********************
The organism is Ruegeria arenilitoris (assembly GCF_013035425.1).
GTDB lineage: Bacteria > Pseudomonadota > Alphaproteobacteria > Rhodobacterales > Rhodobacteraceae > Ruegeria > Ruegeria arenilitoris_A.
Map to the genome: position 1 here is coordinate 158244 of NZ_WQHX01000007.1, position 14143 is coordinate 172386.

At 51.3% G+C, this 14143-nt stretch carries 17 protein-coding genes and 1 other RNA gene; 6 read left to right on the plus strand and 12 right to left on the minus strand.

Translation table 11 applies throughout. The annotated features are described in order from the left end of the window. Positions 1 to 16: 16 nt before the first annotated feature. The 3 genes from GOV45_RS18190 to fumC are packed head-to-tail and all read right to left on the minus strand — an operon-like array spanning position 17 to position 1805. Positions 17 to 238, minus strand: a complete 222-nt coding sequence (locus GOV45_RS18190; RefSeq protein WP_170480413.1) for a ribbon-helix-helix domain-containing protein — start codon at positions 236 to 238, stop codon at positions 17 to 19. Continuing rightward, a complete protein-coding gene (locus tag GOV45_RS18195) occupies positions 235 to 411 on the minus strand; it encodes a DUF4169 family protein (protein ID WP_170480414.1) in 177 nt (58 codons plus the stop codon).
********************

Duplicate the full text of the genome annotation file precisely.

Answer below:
The organism is Ruegeria arenilitoris (assembly GCF_013035425.1).
GTDB lineage: Bacteria > Pseudomonadota > Alphaproteobacteria > Rhodobacterales > Rhodobacteraceae > Ruegeria > Ruegeria arenilitoris_A.
Map to the genome: position 1 here is coordinate 158244 of NZ_WQHX01000007.1, position 14143 is coordinate 172386.

At 51.3% G+C, this 14143-nt stretch carries 17 protein-coding genes and 1 other RNA gene; 6 read left to right on the plus strand and 12 right to left on the minus strand.

Translation table 11 applies throughout. The annotated features are described in order from the left end of the window. Positions 1 to 16: 16 nt before the first annotated feature. The 3 genes from GOV45_RS18190 to fumC are packed head-to-tail and all read right to left on the minus strand — an operon-like array spanning position 17 to position 1805. Positions 17 to 238, minus strand: a complete 222-nt coding sequence (locus GOV45_RS18190; RefSeq protein WP_170480413.1) for a ribbon-helix-helix domain-containing protein — start codon at positions 236 to 238, stop codon at positions 17 to 19. Continuing rightward, a complete protein-coding gene (locus tag GOV45_RS18195) occupies positions 235 to 411 on the minus strand; it encodes a DUF4169 family protein (protein ID WP_170480414.1) in 177 nt (58 codons plus the stop codon).